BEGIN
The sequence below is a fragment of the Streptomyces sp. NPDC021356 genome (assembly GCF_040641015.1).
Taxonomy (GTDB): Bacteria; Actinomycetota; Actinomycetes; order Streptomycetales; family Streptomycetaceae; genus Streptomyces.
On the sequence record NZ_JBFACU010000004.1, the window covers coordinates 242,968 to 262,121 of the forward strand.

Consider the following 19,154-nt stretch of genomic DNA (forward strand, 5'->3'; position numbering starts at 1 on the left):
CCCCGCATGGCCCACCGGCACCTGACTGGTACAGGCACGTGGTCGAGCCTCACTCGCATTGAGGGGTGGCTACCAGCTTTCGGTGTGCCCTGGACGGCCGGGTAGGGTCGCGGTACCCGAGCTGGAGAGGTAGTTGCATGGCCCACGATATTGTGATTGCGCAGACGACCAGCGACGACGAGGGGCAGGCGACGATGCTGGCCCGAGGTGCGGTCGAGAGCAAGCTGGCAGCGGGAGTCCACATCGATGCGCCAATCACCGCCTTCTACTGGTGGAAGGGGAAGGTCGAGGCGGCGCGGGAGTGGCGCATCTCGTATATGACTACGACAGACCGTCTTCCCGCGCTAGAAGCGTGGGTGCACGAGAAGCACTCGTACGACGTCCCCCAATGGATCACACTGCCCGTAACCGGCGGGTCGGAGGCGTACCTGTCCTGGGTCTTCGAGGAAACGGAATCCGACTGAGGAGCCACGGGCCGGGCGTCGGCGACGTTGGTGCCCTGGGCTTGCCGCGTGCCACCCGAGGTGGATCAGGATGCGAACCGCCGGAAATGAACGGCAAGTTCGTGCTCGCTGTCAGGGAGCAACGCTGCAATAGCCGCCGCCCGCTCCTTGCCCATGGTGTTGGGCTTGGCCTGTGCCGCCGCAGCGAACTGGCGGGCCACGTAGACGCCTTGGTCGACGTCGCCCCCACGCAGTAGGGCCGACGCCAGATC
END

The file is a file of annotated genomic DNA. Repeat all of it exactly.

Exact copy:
The sequence below is a fragment of the Streptomyces sp. NPDC021356 genome (assembly GCF_040641015.1).
Taxonomy (GTDB): Bacteria; Actinomycetota; Actinomycetes; order Streptomycetales; family Streptomycetaceae; genus Streptomyces.
On the sequence record NZ_JBFACU010000004.1, the window covers coordinates 242,968 to 262,121 of the forward strand.

Consider the following 19,154-nt stretch of genomic DNA (forward strand, 5'->3'; position numbering starts at 1 on the left):
CCCCGCATGGCCCACCGGCACCTGACTGGTACAGGCACGTGGTCGAGCCTCACTCGCATTGAGGGGTGGCTACCAGCTTTCGGTGTGCCCTGGACGGCCGGGTAGGGTCGCGGTACCCGAGCTGGAGAGGTAGTTGCATGGCCCACGATATTGTGATTGCGCAGACGACCAGCGACGACGAGGGGCAGGCGACGATGCTGGCCCGAGGTGCGGTCGAGAGCAAGCTGGCAGCGGGAGTCCACATCGATGCGCCAATCACCGCCTTCTACTGGTGGAAGGGGAAGGTCGAGGCGGCGCGGGAGTGGCGCATCTCGTATATGACTACGACAGACCGTCTTCCCGCGCTAGAAGCGTGGGTGCACGAGAAGCACTCGTACGACGTCCCCCAATGGATCACACTGCCCGTAACCGGCGGGTCGGAGGCGTACCTGTCCTGGGTCTTCGAGGAAACGGAATCCGACTGAGGAGCCACGGGCCGGGCGTCGGCGACGTTGGTGCCCTGGGCTTGCCGCGTGCCACCCGAGGTGGATCAGGATGCGAACCGCCGGAAATGAACGGCAAGTTCGTGCTCGCTGTCAGGGAGCAACGCTGCAATAGCCGCCGCCCGCTCCTTGCCCATGGTGTTGGGCTTGGCCTGTGCCGCCGCAGCGAACTGGCGGGCCACGTAGACGCCTTGGTCGACGTCGCCCCCACGCAGTAGGGCCGACGCCAGATC